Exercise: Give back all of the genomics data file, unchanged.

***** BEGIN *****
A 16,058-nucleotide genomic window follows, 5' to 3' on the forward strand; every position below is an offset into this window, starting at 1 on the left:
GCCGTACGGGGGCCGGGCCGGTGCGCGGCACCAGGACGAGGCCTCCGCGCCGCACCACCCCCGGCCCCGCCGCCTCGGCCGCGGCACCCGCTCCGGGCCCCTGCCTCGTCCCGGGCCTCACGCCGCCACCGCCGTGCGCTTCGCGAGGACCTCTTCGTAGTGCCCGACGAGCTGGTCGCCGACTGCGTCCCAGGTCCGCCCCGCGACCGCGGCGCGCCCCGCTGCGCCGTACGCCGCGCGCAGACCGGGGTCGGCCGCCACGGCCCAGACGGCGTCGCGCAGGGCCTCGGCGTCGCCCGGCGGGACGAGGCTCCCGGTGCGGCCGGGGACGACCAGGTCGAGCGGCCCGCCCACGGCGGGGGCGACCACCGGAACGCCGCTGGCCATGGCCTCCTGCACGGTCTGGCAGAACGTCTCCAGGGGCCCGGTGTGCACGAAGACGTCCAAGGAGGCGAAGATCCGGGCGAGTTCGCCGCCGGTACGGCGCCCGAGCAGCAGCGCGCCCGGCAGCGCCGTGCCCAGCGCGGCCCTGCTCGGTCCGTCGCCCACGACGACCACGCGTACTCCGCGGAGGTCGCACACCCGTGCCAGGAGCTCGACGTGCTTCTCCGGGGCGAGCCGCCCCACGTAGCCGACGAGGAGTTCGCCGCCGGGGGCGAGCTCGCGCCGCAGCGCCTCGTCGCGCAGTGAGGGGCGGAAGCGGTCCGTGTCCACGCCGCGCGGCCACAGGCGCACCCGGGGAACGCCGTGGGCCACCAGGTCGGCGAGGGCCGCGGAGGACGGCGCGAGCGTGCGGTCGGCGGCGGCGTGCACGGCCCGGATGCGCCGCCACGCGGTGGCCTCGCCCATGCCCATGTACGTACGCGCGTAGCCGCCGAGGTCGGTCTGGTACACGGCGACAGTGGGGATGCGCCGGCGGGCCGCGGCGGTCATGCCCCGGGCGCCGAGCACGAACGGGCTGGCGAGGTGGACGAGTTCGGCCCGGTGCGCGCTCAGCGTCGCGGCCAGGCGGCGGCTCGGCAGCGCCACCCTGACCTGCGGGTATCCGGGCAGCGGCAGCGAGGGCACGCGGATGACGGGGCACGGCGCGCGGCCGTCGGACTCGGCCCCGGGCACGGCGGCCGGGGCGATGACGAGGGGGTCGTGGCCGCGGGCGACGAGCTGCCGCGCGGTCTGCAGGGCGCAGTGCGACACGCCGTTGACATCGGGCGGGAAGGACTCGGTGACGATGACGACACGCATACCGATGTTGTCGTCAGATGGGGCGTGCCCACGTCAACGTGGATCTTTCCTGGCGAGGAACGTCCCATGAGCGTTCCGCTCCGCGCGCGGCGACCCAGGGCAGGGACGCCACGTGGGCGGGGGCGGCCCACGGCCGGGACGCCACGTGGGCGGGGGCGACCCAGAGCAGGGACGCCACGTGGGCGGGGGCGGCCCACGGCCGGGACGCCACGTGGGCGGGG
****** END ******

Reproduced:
A 16,058-nucleotide genomic window follows, 5' to 3' on the forward strand; every position below is an offset into this window, starting at 1 on the left:
GCCGTACGGGGGCCGGGCCGGTGCGCGGCACCAGGACGAGGCCTCCGCGCCGCACCACCCCCGGCCCCGCCGCCTCGGCCGCGGCACCCGCTCCGGGCCCCTGCCTCGTCCCGGGCCTCACGCCGCCACCGCCGTGCGCTTCGCGAGGACCTCTTCGTAGTGCCCGACGAGCTGGTCGCCGACTGCGTCCCAGGTCCGCCCCGCGACCGCGGCGCGCCCCGCTGCGCCGTACGCCGCGCGCAGACCGGGGTCGGCCGCCACGGCCCAGACGGCGTCGCGCAGGGCCTCGGCGTCGCCCGGCGGGACGAGGCTCCCGGTGCGGCCGGGGACGACCAGGTCGAGCGGCCCGCCCACGGCGGGGGCGACCACCGGAACGCCGCTGGCCATGGCCTCCTGCACGGTCTGGCAGAACGTCTCCAGGGGCCCGGTGTGCACGAAGACGTCCAAGGAGGCGAAGATCCGGGCGAGTTCGCCGCCGGTACGGCGCCCGAGCAGCAGCGCGCCCGGCAGCGCCGTGCCCAGCGCGGCCCTGCTCGGTCCGTCGCCCACGACGACCACGCGTACTCCGCGGAGGTCGCACACCCGTGCCAGGAGCTCGACGTGCTTCTCCGGGGCGAGCCGCCCCACGTAGCCGACGAGGAGTTCGCCGCCGGGGGCGAGCTCGCGCCGCAGCGCCTCGTCGCGCAGTGAGGGGCGGAAGCGGTCCGTGTCCACGCCGCGCGGCCACAGGCGCACCCGGGGAACGCCGTGGGCCACCAGGTCGGCGAGGGCCGCGGAGGACGGCGCGAGCGTGCGGTCGGCGGCGGCGTGCACGGCCCGGATGCGCCGCCACGCGGTGGCCTCGCCCATGCCCATGTACGTACGCGCGTAGCCGCCGAGGTCGGTCTGGTACACGGCGACAGTGGGGATGCGCCGGCGGGCCGCGGCGGTCATGCCCCGGGCGCCGAGCACGAACGGGCTGGCGAGGTGGACGAGTTCGGCCCGGTGCGCGCTCAGCGTCGCGGCCAGGCGGCGGCTCGGCAGCGCCACCCTGACCTGCGGGTATCCGGGCAGCGGCAGCGAGGGCACGCGGATGACGGGGCACGGCGCGCGGCCGTCGGACTCGGCCCCGGGCACGGCGGCCGGGGCGATGACGAGGGGGTCGTGGCCGCGGGCGACGAGCTGCCGCGCGGTCTGCAGGGCGCAGTGCGACACGCCGTTGACATCGGGCGGGAAGGACTCGGTGACGATGACGACACGCATACCGATGTTGTCGTCAGATGGGGCGTGCCCACGTCAACGTGGATCTTTCCTGGCGAGGAACGTCCCATGAGCGTTCCGCTCCGCGCGCGGCGACCCAGGGCAGGGACGCCACGTGGGCGGGGGCGGCCCACGGCCGGGACGCCACGTGGGCGGGGGCGACCCAGAGCAGGGACGCCACGTGGGCGGGGGCGGCCCACGGCCGGGACGCCACGTGGGCGGGG